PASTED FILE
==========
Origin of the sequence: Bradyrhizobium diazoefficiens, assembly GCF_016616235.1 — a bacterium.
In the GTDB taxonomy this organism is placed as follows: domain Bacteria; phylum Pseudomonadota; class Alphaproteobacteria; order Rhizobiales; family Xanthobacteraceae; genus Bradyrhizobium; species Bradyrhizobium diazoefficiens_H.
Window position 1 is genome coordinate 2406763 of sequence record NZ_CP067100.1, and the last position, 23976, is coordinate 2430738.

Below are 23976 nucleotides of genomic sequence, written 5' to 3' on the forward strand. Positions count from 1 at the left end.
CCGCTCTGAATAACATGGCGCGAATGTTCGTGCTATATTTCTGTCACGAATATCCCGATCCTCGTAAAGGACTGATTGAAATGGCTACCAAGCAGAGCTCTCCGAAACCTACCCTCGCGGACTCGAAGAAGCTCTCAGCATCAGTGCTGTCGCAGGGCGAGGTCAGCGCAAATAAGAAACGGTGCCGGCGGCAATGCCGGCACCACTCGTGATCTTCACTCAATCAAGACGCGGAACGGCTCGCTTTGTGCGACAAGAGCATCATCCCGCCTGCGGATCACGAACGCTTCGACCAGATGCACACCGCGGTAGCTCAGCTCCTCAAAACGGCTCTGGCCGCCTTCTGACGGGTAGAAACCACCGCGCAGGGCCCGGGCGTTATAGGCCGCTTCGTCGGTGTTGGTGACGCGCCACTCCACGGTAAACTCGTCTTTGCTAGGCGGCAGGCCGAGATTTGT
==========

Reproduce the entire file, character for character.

Origin of the sequence: Bradyrhizobium diazoefficiens, assembly GCF_016616235.1 — a bacterium.
In the GTDB taxonomy this organism is placed as follows: domain Bacteria; phylum Pseudomonadota; class Alphaproteobacteria; order Rhizobiales; family Xanthobacteraceae; genus Bradyrhizobium; species Bradyrhizobium diazoefficiens_H.
Window position 1 is genome coordinate 2406763 of sequence record NZ_CP067100.1, and the last position, 23976, is coordinate 2430738.

Below are 23976 nucleotides of genomic sequence, written 5' to 3' on the forward strand. Positions count from 1 at the left end.
CCGCTCTGAATAACATGGCGCGAATGTTCGTGCTATATTTCTGTCACGAATATCCCGATCCTCGTAAAGGACTGATTGAAATGGCTACCAAGCAGAGCTCTCCGAAACCTACCCTCGCGGACTCGAAGAAGCTCTCAGCATCAGTGCTGTCGCAGGGCGAGGTCAGCGCAAATAAGAAACGGTGCCGGCGGCAATGCCGGCACCACTCGTGATCTTCACTCAATCAAGACGCGGAACGGCTCGCTTTGTGCGACAAGAGCATCATCCCGCCTGCGGATCACGAACGCTTCGACCAGATGCACACCGCGGTAGCTCAGCTCCTCAAAACGGCTCTGGCCGCCTTCTGACGGGTAGAAACCACCGCGCAGGGCCCGGGCGTTATAGGCCGCTTCGTCGGTGTTGGTGACGCGCCACTCCACGGTAAACTCGTCTTTGCTAGGCGGCAGGCCGAGATTTGT